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LU’s nursing chair a Faith Community Nursing presenter

The Chair of the JoAnne Gay Dishman School of Nursing Dr. Cynthia Stinson will present on the topic of early onset Alzheimer’s Disease, a subject that she knows about professionally and personally.

Baptist Hospitals of Southeast Texas will host a Faith Community National Teleconference, June 26 from 1-2:15 p.m., title, “Not My Grand-Paw’s Alzheimer’s: Early Onset Alzheimer’s disease.” The cost to participate is $10, and nurses will earn one hour of nursing professional development by the American Nurses Credentialing Center’s Commission on Accreditation.

From a professional perspective, Stinson will address early onset Alzheimer’s disease risk factors, symptoms, etiology and treatment for individuals and families experiencing early Alzheimer’s disease.

Stinson will also share her knowledge about the disease from her personal experience. Her mother was 45 when she was diagnosed with early onset Alzheimer’s and lived until she was 65.

“Caring for a young person who has the disease is very different than managing the disease in an elderly patient,” said Stinson. “All treatments and services, like respite care, are tailored for the elderly. Alzheimer’s is extremely hard on all caregivers but early onset Alzheimer’s is particularly more difficult, and nurses need to know how to provide guidance, support and therapeutic counseling to patients and caregivers.”

Lamar University’s JoAnne Gay Dishman School of Nursing has a long-term partnership with Baptist Hospitals of Southeast Texas to provide ongoing continuing education.

Rebekah Seymour, teaches pediatrics and labor and delivery as well as nursing theories at LU’s School of Nursing, but she is also the Faith Community Nurse coordinator and educator for Baptist Hospitals of Southeast Texas. Faith Community Nursing was started in 2003 as a volunteer nursing program to provide free healthcare to faith workers in the community. The program expanded in 2011 when presenters were offered to provide continuing education credit to the volunteer nurses.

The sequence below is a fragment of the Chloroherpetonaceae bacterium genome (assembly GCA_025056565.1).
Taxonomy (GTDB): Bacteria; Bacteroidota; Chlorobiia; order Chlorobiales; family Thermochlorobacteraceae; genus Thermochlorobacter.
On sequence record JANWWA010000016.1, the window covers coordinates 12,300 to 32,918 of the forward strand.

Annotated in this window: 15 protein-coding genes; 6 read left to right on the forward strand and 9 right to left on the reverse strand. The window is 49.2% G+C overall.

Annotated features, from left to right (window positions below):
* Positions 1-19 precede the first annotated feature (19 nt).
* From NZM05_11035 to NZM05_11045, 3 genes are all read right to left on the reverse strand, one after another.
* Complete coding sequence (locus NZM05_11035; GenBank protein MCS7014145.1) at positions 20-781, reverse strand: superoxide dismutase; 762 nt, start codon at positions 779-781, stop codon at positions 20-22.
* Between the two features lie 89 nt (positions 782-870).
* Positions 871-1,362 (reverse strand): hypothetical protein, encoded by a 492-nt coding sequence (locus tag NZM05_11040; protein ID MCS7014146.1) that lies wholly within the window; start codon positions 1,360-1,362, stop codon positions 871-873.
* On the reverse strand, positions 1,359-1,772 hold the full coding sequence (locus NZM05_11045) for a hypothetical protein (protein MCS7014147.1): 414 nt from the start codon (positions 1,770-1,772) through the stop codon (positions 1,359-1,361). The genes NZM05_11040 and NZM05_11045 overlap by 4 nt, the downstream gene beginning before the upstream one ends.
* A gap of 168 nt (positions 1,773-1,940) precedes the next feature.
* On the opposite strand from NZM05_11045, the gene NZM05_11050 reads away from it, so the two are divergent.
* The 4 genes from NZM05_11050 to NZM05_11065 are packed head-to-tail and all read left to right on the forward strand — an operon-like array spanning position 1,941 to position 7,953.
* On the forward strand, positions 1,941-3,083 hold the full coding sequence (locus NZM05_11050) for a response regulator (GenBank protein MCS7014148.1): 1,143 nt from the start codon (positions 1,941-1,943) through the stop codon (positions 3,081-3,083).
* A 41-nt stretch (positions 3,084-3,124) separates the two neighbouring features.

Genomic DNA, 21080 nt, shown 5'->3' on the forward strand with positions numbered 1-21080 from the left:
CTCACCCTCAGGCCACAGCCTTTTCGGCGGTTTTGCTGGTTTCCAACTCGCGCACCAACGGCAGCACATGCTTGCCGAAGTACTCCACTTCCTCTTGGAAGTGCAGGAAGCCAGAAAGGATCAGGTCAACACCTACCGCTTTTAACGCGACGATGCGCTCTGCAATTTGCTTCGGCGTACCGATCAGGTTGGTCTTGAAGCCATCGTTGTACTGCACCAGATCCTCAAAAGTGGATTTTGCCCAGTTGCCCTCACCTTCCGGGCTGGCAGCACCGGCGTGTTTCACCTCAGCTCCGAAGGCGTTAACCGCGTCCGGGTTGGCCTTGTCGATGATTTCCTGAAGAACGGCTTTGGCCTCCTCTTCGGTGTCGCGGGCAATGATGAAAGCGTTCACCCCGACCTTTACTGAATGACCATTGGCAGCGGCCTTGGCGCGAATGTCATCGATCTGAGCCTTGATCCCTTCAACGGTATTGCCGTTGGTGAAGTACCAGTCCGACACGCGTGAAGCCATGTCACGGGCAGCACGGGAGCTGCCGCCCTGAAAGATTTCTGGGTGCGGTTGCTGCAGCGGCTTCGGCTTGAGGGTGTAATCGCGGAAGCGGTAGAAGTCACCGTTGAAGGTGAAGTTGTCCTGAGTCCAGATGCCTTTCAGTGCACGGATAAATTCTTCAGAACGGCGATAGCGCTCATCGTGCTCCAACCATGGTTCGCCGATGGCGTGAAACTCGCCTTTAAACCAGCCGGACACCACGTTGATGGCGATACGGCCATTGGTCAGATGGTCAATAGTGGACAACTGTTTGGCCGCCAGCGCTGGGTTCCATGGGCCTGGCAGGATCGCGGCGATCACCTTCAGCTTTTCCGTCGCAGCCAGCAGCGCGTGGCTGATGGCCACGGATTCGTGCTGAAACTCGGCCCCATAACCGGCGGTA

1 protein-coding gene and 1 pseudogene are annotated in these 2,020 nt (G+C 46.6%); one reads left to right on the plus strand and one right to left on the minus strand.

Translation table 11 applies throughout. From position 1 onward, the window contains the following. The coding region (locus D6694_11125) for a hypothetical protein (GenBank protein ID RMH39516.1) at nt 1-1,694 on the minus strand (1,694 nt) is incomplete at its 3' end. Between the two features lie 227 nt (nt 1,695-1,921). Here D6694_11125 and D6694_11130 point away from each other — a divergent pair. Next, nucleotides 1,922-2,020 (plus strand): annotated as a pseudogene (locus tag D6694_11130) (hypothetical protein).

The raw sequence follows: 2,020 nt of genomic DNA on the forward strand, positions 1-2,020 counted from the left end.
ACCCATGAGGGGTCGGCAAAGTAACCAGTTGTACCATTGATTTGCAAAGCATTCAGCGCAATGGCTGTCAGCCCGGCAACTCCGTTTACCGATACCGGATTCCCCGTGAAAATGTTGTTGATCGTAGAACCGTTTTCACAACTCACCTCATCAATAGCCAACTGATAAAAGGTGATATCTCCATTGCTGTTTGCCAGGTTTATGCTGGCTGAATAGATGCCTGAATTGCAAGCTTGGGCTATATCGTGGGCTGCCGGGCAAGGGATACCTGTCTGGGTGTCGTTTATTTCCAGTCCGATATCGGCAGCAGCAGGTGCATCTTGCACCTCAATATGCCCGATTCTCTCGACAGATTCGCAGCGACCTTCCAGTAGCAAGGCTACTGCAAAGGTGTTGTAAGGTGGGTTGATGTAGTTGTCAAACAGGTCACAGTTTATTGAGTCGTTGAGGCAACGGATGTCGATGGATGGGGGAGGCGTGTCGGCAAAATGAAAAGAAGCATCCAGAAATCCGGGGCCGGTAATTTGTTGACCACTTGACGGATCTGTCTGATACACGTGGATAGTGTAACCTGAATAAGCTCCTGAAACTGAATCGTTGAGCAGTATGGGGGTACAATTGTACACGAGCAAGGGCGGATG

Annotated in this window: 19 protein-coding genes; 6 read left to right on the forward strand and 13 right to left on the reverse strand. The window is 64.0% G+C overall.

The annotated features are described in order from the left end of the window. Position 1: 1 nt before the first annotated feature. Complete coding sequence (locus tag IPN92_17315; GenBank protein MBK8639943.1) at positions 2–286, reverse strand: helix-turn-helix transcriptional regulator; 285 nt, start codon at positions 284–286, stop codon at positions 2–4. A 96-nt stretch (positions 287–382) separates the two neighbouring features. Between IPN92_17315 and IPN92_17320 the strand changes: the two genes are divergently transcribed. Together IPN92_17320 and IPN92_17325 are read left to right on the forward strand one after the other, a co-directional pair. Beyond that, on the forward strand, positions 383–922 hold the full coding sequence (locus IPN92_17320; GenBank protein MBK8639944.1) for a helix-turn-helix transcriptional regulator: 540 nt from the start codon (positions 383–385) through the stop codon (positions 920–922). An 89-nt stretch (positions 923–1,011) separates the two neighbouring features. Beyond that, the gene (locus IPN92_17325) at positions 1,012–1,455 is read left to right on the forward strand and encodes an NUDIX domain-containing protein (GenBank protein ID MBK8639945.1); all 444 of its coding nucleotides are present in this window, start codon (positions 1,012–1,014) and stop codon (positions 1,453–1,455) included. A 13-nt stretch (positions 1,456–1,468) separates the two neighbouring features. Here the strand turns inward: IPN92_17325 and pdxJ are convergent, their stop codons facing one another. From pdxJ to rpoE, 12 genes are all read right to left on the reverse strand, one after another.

“We provide topics that nurses request and that are beneficial for registered nurses to know in their faith communities,” said Seymour. “We’re trying to help congregants make better decisions before they get in the operating room.”  

There are 140 Faith Community Nursing nurses who go out into the faith communities and educate people, conduct blood pressure screenings and work with clergy who have high stress.

“We work with many pastors about making better lifestyle choices,” said Seymour. “Some of them have outrageously high blood pressure, and I know our program has saved lives and continues to save lives.”

For more about this program and future events, contact Becky Seymour in the Chaplaincy Department at Baptist Hospitals of Southeast Texas by phone at 409-212-5648 or 409-212-5890 or by email Rebekah.Seymour@bhset.net.